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Entry-Level Driver Training Is Critical to Road Safety

By Admin

August 5, 2022


Larry W. Minor
Associate Administrator for Policy
Federal Motor Carrier Safety Administration
1200 New Jersey Avenue SE
Washington, DC 20590

Mr. Minor,

On behalf of the Transportation Trades Department, AFL-CIO (TTD), I am pleased to respond to the Federal Motor Carrier Safety Administration’s (FMCSA) notice regarding the state of Alaska’s petition for a partial exemption from certain components of the FMCSA’s Entry-Level Driver Training (ELDT) requirements, as set forth in 49 CFR 380 Appendix A, Section A3.1, necessary to obtain a Class A license. TTD consists of 37 affiliate unions representing millions of transportation workers, including commercial motor vehicle (CMV) operators, who are subject to the FMCSA’s Commercial Driver’s License (CDL) requirements[1].

In its application, Alaska requests exemption from FMCSA’s requirements that Class A CDL applicants demonstrate proficiency in proper techniques for initiating vehicle movement, executing left and right turns, changing lanes, navigating curves at speed, entry and exit on the interstate or controlled access highway, and stopping the vehicle in a controlled manner. The request was prompted by regulatory changes that became effective earlier this year regarding off-highway licenses. Under the recent changes, the existing off-highway license program can only apply to roads with daily traffic up to 499 vehicles. This change apparently affects potential new Class A drivers in some 300 rural Alaskan communities not connected to the national highway system and thus previously exempt from the ELDT regulations.

While TTD is sensitive to the unique geographical concerns present in Alaska, we oppose this exemption as proposed. There are alternatives that would ensure equivalent levels of safety without undermining the integrity of ELDT requirements that are designed to protect workers and the public.

Indeed, the state’s partial waiver requests apply to some of the most fundamental and essential skills necessary to safely operate a CMV. Because Class A CDL holders can drive from rural to more densely populated areas in Alaska that include parts of the national highway system, and often do travel from one state to another, it is necessary to ensure that all CDL-holders are equipped and trained to respond to any environment that they may encounter. Even within a largely-rural state such as Alaska, drivers may encounter a variety of urban and rural road conditions.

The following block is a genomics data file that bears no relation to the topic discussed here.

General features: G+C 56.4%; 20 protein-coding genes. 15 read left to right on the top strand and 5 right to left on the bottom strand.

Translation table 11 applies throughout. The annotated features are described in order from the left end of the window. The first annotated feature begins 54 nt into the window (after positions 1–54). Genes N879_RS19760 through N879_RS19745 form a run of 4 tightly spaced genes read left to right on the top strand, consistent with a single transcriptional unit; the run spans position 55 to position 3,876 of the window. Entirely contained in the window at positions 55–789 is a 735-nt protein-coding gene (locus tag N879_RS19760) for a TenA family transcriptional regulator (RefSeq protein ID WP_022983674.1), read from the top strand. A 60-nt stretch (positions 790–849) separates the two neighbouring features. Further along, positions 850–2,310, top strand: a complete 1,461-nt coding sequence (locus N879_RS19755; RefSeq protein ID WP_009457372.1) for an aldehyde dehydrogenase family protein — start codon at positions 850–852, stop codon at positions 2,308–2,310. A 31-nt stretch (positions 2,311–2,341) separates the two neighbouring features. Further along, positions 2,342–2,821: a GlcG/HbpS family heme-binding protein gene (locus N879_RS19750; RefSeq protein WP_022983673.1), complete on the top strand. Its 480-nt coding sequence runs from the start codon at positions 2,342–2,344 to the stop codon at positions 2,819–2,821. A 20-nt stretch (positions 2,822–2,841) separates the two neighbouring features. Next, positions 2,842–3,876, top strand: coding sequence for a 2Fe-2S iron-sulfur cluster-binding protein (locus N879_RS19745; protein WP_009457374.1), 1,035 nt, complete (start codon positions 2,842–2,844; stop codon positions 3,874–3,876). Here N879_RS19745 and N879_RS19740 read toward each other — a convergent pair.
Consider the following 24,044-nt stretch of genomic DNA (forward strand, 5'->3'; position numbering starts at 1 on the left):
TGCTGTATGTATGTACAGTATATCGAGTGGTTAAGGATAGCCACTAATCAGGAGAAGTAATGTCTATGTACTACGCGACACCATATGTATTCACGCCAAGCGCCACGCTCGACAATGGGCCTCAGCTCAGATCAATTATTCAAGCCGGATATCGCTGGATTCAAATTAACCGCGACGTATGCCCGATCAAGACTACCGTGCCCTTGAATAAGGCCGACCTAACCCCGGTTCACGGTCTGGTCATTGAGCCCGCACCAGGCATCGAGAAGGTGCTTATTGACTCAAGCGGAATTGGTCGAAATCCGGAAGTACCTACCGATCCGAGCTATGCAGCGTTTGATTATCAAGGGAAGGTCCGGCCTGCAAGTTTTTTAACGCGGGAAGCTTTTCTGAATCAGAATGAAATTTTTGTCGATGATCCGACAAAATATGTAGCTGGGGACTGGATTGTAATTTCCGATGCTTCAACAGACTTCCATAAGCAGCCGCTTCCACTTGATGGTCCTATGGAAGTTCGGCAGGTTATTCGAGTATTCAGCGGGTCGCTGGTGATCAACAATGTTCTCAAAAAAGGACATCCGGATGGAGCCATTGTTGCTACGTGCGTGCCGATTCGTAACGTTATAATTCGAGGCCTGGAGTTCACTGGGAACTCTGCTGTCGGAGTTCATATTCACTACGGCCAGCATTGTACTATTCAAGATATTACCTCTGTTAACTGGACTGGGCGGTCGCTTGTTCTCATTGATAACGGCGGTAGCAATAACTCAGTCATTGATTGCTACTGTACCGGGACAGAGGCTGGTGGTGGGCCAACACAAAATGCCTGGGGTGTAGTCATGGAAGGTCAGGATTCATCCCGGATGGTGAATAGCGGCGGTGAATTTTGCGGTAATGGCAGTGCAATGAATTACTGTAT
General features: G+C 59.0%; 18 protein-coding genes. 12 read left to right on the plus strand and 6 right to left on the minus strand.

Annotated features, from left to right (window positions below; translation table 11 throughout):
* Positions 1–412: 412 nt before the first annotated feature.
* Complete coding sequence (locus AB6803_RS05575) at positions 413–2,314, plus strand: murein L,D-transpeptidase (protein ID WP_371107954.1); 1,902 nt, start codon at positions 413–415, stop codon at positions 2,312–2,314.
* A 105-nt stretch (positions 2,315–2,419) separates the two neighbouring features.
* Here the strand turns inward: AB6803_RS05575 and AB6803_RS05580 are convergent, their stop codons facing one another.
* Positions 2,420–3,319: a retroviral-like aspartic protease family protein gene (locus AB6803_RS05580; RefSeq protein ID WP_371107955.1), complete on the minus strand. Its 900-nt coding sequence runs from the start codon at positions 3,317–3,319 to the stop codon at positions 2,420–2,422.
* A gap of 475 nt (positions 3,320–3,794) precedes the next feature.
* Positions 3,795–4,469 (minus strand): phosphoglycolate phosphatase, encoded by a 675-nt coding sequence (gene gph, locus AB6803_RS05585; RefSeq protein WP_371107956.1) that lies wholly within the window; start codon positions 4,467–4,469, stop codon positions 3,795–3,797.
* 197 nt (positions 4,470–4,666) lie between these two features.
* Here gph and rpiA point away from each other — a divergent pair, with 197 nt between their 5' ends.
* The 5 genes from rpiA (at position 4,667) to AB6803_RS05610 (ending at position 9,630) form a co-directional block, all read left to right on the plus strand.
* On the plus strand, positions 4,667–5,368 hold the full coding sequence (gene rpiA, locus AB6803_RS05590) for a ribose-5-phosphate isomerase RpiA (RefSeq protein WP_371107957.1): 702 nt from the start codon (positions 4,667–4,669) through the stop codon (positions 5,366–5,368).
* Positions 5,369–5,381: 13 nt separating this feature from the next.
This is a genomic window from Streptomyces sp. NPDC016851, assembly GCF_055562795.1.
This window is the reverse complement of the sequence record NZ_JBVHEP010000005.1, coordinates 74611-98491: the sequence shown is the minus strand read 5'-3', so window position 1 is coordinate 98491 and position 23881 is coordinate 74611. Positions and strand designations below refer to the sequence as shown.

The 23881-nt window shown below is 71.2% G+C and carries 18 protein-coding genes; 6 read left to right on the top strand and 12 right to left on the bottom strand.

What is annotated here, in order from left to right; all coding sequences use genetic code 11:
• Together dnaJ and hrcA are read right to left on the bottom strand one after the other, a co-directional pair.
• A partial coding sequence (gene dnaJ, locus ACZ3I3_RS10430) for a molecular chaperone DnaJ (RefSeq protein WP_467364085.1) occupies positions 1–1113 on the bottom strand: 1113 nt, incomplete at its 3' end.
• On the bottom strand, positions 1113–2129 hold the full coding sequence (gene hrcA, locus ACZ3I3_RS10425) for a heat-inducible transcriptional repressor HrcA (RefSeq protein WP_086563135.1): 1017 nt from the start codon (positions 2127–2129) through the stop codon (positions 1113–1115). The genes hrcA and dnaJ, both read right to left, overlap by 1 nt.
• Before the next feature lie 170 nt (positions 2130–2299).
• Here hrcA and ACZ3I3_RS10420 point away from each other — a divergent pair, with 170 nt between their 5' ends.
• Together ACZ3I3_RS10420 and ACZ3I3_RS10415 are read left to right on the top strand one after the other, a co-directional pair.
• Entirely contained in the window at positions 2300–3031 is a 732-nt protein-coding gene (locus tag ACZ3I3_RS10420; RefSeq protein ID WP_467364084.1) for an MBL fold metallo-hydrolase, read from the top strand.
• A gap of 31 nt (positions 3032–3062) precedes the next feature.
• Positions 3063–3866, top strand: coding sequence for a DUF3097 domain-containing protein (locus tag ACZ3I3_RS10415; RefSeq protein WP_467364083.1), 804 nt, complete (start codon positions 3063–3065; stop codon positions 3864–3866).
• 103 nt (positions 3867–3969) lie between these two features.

As it is written, Alaska’s request for exemption goes far beyond creating a limited geographically defined state-specific, off-highway license program with robust oversight. If granted as requested, the open-ended exemption would allow CDL applicants in Anchorage, Juneau, and Fairbanks – which do have higher capacity roads – to avoid training in basic CMV functions such as turning, navigating curves, and changing lanes.

Unfortunately, the state’s brief request letter does not offer any evidence that such an exemption would provide an equivalent level of safety for drivers and other road users. The only evidence offered in support of this exemption is the difficulty that rural communities have in finding opportunities to be trained on and practice highway driving. Again, TTD is sensitive to the needs of all rural communities; however, there are other solutions that can address these challenges without eroding the safety standards of entry-level driver training programs.

Further, such a broad exemption could allow such CDL-holders to move to a different state, pursue a CDL in that state, and potentially not be required to perform a behind-the-wheel test or written test because they have previously held a CDL. Drivers who are granted a CDL under this exemption should be prohibited from using the CDL in other states.

TTD would be willing to discuss a more tailored program similar to what Governor Dunleavy mentions in his request letter – a program that has existed for more than 30 years and allows Alaska residents in rural communities and villages to receive CDLs with restrictions that do not allow such holders to drive on highways and limits their operation within the State. This type of state-specific program can serve as an acceptable compromise between the need to maintain roadway safety while ensuring that drivers in remote villages can access good-paying jobs to provide for their families. Further, any such “limited exception” should acknowledge the unique geographical challenges in Alaska, and should not be considered as a precedent for other states. We are open to working with Alaska and FMCSA to identify ways that such a program can be re-established under the recent updates to regulations concerning off-highway licenses under 49 CFR 383.

Allowing Alaska, or any locality within the state, to move forward with an exemption from such basic ELDT requirements would undermine the intent of the ELDT program to prepare commercial drivers to respond safely in situations that they will encounter while driving. Given the unique geography of Alaska, we understand the hardship that travel and training could put upon workers, but a waiver from fundamental driving skills is not the solution. Instead, we urge FMCSA to work with Alaska and other stakeholders, including labor unions, to find an alternative that maintains equivalent levels of safety for all road users while meeting the unique needs of rural communities in Alaska.

We appreciate the opportunity to comment on this docket and look forward to working with FMCSA and Alaska in the future.

Greg Regan

[1] Attached is a list of TTD’s affiliated unions.

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